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Old 01-08-2013, 09:36 AM   #21
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Originally Posted by justinclay View Post
Yea ive read all abkut the batteries. Thats why i was thinking of hooking up a wind generator up to a battery by itself and running bs stuff aith that cell phones, beer fridge, little fan and so on.
You can do that too. Get a fridge that has adjustable setting to shut down at low battery voltage (NovaCool being one), a deep cycle battery, and the wind generator. Tie them together and in Illinois, you will have cold beer, sometimes.
Add more insulation to the fridge, more often.
Connect to your engine alternator, more often.
Start running a fan off it, less often.
Move to the tradewinds, always.
It's not a black & white situation, it's a balancing act, and where you are located has a lot to do with it. My setup worked great in the trades but when I got back to Cape Cod, no way would it keep up with my small fridge.
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Old 01-08-2013, 10:12 AM   #22
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Justin, Stop in and say Hi on your way down the Tombigbee! I'm at Midway Marina! Jolly Time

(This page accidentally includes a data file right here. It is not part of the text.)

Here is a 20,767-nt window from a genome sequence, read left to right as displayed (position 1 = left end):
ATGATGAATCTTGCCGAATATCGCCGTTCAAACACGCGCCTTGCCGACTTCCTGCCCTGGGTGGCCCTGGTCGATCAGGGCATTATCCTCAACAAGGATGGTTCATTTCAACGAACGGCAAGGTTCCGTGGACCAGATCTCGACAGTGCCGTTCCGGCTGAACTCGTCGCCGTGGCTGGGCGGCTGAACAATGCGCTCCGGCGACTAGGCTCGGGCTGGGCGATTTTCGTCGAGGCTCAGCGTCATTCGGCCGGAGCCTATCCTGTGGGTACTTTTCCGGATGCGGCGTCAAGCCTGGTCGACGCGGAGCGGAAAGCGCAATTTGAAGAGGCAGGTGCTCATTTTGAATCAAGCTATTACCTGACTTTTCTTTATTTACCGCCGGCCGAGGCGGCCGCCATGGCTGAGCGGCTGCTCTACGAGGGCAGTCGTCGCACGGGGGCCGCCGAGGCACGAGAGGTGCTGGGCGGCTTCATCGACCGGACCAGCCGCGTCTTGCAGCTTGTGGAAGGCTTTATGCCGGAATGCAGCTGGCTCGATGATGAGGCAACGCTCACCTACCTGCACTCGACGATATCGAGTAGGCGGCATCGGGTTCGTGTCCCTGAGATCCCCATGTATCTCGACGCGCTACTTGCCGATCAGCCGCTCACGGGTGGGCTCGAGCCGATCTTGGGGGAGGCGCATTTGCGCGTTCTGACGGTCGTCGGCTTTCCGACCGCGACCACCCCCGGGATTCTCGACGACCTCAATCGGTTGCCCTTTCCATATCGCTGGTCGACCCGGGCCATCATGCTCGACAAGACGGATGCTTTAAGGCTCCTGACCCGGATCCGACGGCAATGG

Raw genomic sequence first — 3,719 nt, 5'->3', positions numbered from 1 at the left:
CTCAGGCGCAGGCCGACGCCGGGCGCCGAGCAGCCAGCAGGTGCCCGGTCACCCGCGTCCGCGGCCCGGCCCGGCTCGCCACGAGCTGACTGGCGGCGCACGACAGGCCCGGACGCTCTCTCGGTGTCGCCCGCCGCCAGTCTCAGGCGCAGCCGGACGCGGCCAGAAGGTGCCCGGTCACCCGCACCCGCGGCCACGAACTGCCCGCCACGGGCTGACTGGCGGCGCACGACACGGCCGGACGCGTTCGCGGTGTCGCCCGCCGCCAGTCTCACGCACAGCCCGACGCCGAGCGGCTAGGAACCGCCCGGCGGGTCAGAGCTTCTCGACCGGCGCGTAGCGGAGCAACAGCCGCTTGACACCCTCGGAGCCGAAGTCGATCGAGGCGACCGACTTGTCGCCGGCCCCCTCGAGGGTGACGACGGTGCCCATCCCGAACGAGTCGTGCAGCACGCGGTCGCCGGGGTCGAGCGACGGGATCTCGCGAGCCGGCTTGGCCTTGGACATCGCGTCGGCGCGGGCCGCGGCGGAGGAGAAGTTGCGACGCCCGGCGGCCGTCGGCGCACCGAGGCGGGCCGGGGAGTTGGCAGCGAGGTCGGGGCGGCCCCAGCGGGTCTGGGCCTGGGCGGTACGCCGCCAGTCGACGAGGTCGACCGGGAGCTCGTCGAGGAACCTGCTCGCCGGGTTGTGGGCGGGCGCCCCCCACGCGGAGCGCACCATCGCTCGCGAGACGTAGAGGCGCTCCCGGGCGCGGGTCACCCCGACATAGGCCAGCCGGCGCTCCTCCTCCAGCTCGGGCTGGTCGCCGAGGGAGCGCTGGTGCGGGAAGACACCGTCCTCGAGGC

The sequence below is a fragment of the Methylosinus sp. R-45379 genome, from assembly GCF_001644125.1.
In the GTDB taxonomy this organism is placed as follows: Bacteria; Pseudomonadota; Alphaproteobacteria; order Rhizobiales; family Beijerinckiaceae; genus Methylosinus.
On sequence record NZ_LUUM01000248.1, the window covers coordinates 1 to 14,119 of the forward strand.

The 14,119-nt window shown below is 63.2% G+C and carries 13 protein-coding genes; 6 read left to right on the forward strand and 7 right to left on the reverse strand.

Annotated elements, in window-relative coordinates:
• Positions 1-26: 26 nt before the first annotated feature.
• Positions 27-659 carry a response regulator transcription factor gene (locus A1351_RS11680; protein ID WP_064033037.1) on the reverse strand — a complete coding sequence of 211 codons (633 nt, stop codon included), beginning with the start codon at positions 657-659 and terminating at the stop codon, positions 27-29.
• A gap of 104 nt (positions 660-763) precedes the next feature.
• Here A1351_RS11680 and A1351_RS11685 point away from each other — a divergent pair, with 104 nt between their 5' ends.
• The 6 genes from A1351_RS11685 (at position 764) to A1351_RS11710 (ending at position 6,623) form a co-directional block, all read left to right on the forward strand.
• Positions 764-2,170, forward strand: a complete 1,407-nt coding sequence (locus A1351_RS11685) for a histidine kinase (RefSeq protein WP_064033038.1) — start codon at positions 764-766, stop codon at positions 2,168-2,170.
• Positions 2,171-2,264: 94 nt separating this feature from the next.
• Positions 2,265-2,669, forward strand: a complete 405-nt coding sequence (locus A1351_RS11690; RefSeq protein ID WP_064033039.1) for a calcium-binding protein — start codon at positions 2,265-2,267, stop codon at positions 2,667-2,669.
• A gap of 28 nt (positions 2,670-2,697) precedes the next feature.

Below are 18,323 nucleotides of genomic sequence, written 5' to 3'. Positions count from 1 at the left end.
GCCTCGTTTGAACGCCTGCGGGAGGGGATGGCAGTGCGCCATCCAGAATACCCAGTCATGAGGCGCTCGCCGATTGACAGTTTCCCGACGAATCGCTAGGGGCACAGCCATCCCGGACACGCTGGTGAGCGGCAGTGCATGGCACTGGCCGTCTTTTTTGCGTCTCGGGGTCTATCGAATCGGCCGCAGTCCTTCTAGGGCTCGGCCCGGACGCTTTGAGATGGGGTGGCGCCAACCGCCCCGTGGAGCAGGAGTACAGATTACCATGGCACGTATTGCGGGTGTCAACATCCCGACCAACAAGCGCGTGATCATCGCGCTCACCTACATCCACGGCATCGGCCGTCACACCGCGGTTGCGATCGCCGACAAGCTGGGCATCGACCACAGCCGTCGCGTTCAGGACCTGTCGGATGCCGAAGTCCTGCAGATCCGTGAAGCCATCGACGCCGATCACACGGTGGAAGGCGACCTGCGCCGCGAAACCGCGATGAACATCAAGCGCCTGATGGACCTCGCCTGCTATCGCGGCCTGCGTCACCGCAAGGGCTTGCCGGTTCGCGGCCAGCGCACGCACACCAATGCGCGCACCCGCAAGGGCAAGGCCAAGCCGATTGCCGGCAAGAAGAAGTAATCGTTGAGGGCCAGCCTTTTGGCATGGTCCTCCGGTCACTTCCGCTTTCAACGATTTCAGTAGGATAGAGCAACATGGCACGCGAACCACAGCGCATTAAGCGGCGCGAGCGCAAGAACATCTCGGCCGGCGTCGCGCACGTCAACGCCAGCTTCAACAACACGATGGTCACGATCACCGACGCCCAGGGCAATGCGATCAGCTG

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Old 01-08-2013, 10:28 AM   #23
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Audible Wind Meters....

We had a rutland wind generator on our cruising sailboat for two years.. installed it with great expectations. it never performed well except offshore in the trade winds.. then it amplified the feeling of the wind velocity by screaming like a banshee!. Needless to say we really hated the think. most all of the boats we cruised with that had a wind generator exchanged them for solar at some point. For the wind gen. to really work you will need to have constant winds over 15 kts. Not too many places that happens as we all try to anchor in areas that are protected from the wind.
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Old 01-08-2013, 10:47 AM   #24
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"screaming like a banshee!"

Yup I've heard em. If ya get one I hope you stay far away from me. Those are about the most obnoxious things I've ever encountered. Should be a law against them.
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Old 01-08-2013, 11:11 AM   #25
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Dont be a sissy lol. Solar panels are also not totally disregarded just have to figure a way of mounting them so they are out of the way. Im going to be on a fairly smaller vessel so keeping space empty is a must.
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Old 01-08-2013, 11:58 AM   #26
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Ok now on the solar panels do you just run the solar panel to some sort of a control box and from the box to a battery or the batteries????anybody have a diagram ???? And what wattage did everybody run???
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Old 01-08-2013, 05:52 PM   #27